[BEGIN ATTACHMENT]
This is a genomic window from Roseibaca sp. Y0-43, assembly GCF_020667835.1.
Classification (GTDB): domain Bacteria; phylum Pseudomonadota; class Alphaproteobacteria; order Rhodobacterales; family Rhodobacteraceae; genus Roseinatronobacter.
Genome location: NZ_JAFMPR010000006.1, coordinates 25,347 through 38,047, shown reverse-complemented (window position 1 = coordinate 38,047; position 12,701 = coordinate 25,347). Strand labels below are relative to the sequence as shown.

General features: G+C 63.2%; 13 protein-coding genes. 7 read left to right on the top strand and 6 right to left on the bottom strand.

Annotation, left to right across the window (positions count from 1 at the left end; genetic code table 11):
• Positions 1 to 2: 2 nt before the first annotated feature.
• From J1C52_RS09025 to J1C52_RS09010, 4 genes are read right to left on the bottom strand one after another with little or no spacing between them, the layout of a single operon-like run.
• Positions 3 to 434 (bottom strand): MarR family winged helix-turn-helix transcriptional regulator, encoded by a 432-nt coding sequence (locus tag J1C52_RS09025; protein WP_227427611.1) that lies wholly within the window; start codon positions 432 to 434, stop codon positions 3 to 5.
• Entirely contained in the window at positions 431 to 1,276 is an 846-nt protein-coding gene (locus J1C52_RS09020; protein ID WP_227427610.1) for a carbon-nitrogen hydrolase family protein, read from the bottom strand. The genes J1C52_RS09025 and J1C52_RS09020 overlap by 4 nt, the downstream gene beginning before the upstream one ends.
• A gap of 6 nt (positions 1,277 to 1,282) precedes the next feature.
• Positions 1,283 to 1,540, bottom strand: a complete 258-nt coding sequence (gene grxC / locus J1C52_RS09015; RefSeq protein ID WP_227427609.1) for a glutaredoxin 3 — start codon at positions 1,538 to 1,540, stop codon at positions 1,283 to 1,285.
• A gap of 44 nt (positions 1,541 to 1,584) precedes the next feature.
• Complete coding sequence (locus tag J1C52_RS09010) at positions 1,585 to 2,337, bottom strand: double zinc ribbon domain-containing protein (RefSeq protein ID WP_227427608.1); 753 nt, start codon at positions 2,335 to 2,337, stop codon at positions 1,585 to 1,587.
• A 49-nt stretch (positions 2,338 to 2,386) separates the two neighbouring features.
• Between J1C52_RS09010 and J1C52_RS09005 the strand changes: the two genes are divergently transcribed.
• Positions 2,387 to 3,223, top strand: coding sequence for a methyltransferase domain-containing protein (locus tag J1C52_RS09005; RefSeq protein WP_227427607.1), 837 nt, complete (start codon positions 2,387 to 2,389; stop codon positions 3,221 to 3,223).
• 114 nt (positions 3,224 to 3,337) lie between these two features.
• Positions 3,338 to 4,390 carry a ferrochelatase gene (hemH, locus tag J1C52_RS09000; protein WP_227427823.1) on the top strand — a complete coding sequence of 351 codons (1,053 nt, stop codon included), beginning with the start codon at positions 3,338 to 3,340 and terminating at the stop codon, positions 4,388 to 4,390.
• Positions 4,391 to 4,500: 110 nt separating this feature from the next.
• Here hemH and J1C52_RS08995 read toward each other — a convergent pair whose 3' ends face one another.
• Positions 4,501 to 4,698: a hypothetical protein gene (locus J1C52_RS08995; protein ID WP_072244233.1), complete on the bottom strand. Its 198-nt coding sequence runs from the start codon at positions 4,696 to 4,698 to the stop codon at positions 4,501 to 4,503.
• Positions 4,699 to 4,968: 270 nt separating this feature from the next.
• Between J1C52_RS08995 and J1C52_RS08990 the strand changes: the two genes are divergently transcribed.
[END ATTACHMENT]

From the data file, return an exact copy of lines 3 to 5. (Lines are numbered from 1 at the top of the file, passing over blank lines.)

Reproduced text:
Genome location: NZ_JAFMPR010000006.1, coordinates 25,347 through 38,047, shown reverse-complemented (window position 1 = coordinate 38,047; position 12,701 = coordinate 25,347). Strand labels below are relative to the sequence as shown.

General features: G+C 63.2%; 13 protein-coding genes. 7 read left to right on the top strand and 6 right to left on the bottom strand.

Annotation, left to right across the window (positions count from 1 at the left end; genetic code table 11):